In 2014, the Guardian dedicated an entire article to this question: Why aren’t brands using social media to take a strong stance on climate change?
The author posited that brands felt climate change was too controversial, that it wasn’t “interesting” enough to tackle and that there was no clear action for followers to take even if a brand were to take a stand. The article concluded with the idea that “the world needs a few brands to take a stand on the climate.”
Fast forward five years – yes, five years already! – and we have seen several major brands going beyond taking a position on climate change on social media. Many have actually taken action to fight back against climate change, using social media as their main platform.
So what has changed? And why does it matter?
Although social media was influential in 2014, it was not nearly as pervasive as it is today. In 2019, social media is a primary source of news and information (for better or for worse, some may say) for 68 percent of Americans. Thanks to its always-on streaming of information, today videos and stories highlighting the horrific aftermath of climate catastrophes such as hurricanes, tsunamis and massive weeklong wildfires swiftly go viral, showcasing the devastating effects of climate change.
With the advent of tools such as Facebook Live and Instagram TV, organizations can now widely and instantaneously broadcast critical messaging. Whether it involves an announcement on Facebook regarding the 2018 Intergovernmental Panel on Climate Change report or a real-time Twitter feed of the Paris Climate talks, social media users are listening and engaged.
Easy access to the evidence of climate change on social media outlets has led to the majority of social media users affirming its existence. Although cries of “fake news” and “climate hoax” can still be seen in many social media newsfeeds, a 2018 study from the Oxford Internet Institute found that only 4 percent of climate change content on Twitter and only 1 percent on Facebook was classified as intentionally “polarizing and conspiratorial.”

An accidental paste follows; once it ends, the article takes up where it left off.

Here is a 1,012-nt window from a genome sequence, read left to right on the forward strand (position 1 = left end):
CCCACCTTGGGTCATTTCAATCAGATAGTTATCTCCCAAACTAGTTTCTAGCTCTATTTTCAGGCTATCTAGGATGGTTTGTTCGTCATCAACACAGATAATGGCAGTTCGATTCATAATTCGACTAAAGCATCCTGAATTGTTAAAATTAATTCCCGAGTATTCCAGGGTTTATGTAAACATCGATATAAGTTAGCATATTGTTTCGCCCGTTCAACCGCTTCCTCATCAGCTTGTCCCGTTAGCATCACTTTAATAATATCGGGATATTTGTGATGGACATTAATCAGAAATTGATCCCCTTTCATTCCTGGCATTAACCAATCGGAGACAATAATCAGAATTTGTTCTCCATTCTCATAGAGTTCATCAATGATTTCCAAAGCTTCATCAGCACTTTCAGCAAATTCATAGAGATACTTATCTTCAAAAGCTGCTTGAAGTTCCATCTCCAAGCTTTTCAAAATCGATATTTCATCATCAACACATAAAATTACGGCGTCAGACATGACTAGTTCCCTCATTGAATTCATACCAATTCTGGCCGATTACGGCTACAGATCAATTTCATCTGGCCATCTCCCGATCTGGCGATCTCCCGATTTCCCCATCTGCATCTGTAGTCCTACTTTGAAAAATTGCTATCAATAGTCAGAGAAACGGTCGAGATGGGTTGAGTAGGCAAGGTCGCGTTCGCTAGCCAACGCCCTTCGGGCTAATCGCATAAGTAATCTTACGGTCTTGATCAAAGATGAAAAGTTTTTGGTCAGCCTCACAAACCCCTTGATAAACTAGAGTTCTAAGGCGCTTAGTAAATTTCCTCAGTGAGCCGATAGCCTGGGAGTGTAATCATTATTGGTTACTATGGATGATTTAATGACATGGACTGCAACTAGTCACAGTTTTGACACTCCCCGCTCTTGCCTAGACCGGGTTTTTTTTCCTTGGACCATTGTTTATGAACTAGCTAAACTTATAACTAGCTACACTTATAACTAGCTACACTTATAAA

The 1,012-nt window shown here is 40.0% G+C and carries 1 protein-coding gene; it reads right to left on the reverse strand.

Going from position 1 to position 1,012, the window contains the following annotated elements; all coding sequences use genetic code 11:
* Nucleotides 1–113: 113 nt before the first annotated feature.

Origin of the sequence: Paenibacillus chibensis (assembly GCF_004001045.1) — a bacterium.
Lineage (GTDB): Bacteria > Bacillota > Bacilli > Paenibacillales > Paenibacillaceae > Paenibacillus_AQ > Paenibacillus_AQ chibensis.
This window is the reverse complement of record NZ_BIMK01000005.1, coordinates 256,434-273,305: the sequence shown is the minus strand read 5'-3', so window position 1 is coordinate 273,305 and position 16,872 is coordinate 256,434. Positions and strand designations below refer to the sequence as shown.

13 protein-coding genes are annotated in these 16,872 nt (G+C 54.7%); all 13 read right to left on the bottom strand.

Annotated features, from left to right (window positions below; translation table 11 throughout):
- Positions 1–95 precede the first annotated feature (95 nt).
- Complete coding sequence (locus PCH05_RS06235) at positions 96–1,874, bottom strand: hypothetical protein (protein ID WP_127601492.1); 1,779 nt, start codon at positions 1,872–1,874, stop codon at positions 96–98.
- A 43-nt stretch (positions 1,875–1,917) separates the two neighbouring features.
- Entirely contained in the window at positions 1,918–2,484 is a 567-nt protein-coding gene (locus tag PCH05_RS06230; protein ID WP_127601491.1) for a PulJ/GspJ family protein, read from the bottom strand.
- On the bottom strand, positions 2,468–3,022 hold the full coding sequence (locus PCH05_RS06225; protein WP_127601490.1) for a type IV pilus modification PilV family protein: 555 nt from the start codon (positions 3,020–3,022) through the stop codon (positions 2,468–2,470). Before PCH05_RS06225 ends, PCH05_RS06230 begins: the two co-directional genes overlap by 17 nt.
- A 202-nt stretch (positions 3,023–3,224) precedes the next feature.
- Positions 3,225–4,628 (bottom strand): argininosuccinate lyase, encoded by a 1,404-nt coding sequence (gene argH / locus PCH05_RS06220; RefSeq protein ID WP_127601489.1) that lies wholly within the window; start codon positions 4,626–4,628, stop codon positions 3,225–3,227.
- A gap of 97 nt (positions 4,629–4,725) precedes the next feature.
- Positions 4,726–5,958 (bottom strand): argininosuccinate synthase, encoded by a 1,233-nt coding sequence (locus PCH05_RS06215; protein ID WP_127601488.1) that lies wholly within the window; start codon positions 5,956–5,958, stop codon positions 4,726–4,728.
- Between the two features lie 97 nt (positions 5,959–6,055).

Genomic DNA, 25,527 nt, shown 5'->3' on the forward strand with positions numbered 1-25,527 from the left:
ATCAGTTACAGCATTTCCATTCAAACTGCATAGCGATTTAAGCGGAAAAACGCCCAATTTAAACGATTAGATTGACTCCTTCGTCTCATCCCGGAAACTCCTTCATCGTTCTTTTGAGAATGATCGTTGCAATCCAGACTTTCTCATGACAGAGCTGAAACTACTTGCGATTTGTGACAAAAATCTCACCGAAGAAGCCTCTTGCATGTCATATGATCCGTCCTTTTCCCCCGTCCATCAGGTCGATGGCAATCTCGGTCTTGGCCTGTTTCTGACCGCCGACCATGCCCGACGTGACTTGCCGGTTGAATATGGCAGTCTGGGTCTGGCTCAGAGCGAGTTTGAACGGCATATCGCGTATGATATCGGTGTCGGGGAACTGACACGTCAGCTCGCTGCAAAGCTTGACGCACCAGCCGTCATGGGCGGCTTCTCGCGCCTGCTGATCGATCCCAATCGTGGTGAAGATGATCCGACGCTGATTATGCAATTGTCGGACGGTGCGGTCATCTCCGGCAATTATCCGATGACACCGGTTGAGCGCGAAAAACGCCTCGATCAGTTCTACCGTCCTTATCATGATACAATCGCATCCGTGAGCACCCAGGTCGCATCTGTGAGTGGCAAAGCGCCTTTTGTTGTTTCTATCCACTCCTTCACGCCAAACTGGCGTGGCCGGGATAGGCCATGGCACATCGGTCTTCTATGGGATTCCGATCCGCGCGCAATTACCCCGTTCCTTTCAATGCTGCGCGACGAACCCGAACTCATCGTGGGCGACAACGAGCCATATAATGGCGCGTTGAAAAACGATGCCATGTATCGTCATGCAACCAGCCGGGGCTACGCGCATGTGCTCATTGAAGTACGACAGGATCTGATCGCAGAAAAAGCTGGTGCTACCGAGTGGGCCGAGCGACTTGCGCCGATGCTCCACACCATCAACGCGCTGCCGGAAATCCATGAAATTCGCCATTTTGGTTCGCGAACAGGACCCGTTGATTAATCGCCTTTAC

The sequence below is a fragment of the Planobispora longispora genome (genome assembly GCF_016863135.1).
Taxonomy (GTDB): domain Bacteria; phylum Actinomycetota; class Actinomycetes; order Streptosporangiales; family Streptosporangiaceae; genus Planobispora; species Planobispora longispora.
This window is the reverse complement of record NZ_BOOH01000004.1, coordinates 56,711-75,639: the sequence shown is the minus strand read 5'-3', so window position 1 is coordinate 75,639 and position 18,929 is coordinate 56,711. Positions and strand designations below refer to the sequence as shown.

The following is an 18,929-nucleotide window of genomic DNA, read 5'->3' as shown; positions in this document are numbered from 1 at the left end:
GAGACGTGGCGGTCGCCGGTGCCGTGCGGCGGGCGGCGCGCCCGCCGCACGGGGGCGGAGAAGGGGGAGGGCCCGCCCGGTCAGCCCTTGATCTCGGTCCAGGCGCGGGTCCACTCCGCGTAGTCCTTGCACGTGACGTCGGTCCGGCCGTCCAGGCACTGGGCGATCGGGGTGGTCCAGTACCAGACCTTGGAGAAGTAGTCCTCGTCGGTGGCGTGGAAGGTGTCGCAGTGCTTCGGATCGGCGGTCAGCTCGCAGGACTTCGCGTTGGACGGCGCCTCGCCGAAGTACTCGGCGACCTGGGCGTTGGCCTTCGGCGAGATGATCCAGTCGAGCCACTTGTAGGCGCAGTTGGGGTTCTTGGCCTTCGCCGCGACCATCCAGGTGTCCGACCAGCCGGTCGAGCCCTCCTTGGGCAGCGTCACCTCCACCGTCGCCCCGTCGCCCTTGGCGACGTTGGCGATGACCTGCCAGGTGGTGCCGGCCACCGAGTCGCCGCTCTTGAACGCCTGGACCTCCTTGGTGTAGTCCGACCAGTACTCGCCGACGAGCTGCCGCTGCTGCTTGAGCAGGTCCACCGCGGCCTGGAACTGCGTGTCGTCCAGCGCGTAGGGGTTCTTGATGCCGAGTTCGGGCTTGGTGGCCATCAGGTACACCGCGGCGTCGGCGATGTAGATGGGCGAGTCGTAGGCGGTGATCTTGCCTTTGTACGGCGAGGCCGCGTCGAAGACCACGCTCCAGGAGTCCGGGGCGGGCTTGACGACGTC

Again, why does it all matter? Brands that have a presence on social media tend to have hundreds of thousands – if not millions – of followers across their channels, giving them the ability to start a social movement with one simple hashtag.
To add to that, strength in numbers gives social media users the power to influence brand actions. Two-thirds of consumers (66 percent) say it is important for brands to take public stands on social and political issues. Brands that don’t do so risk losing followers, trust, loyalty – and business.
A perfect example: In December 2018, Verizon Wireless set a goal of achieving 50 percent clean energy by 2025 after more than 33,000 Americans signed a petition, circulated largely on social media, advocating for the brand’s commitment to lowering carbon emissions.
Unfortunately, we still see many utilities existing on social media like its 2014 – cautious, behind the times and unwilling to take a stand on issues like climate change. Utility and energy service companies have hundreds of thousands of followers at their fingertips but are hesitant to truly engage with them on their social media platforms for fear of backlash. When it comes to climate change, that inaction can be detrimental for customers who are looking to their utilities to have a conscience beyond the standard rate increases, power outages and day-to-day customer service inquiries.
Negative feedback, “fake news” comments and unhappy customers cannot be avoided forever. Climate change presents a strong platform utilities can use to go beyond the conventional transactions on social media and add lasting brand value by taking a stand on an issue that significantly affects all utility consumers. They can do this by highlighting clean energy initiatives in local communities, communicating the current resources available through the utility to cut carbon emissions and overall, positioning the utility as a local leader in the fight against climate change.
Ready to level up your brand value and fight climate change with social media? We can help you get started.